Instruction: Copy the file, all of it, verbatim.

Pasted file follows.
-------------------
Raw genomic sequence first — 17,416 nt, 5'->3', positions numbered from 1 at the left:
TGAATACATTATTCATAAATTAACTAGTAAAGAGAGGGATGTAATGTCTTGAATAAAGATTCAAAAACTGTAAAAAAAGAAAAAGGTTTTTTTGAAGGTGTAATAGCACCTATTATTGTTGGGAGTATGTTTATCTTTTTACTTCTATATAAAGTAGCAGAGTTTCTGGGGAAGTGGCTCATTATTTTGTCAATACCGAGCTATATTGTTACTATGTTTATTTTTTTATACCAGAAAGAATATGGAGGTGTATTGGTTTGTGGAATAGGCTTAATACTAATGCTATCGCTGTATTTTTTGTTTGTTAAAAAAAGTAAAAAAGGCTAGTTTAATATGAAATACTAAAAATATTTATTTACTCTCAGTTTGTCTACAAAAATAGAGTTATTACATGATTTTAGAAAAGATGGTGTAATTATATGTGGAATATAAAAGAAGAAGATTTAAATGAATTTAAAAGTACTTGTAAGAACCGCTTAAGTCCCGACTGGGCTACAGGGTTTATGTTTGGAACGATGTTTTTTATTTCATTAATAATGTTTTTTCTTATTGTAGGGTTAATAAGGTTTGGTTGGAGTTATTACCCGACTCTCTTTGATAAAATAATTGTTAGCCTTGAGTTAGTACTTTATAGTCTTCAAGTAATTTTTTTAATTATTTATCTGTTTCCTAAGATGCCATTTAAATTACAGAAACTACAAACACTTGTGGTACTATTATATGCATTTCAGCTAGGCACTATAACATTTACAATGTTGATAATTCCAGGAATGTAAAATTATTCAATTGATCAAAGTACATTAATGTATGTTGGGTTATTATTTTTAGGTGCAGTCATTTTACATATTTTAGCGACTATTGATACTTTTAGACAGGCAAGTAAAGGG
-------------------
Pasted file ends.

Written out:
Raw genomic sequence first — 17,416 nt, 5'->3', positions numbered from 1 at the left:
TGAATACATTATTCATAAATTAACTAGTAAAGAGAGGGATGTAATGTCTTGAATAAAGATTCAAAAACTGTAAAAAAAGAAAAAGGTTTTTTTGAAGGTGTAATAGCACCTATTATTGTTGGGAGTATGTTTATCTTTTTACTTCTATATAAAGTAGCAGAGTTTCTGGGGAAGTGGCTCATTATTTTGTCAATACCGAGCTATATTGTTACTATGTTTATTTTTTTATACCAGAAAGAATATGGAGGTGTATTGGTTTGTGGAATAGGCTTAATACTAATGCTATCGCTGTATTTTTTGTTTGTTAAAAAAAGTAAAAAAGGCTAGTTTAATATGAAATACTAAAAATATTTATTTACTCTCAGTTTGTCTACAAAAATAGAGTTATTACATGATTTTAGAAAAGATGGTGTAATTATATGTGGAATATAAAAGAAGAAGATTTAAATGAATTTAAAAGTACTTGTAAGAACCGCTTAAGTCCCGACTGGGCTACAGGGTTTATGTTTGGAACGATGTTTTTTATTTCATTAATAATGTTTTTTCTTATTGTAGGGTTAATAAGGTTTGGTTGGAGTTATTACCCGACTCTCTTTGATAAAATAATTGTTAGCCTTGAGTTAGTACTTTATAGTCTTCAAGTAATTTTTTTAATTATTTATCTGTTTCCTAAGATGCCATTTAAATTACAGAAACTACAAACACTTGTGGTACTATTATATGCATTTCAGCTAGGCACTATAACATTTACAATGTTGATAATTCCAGGAATGTAAAATTATTCAATTGATCAAAGTACATTAATGTATGTTGGGTTATTATTTTTAGGTGCAGTCATTTTACATATTTTAGCGACTATTGATACTTTTAGACAGGCAAGTAAAGGG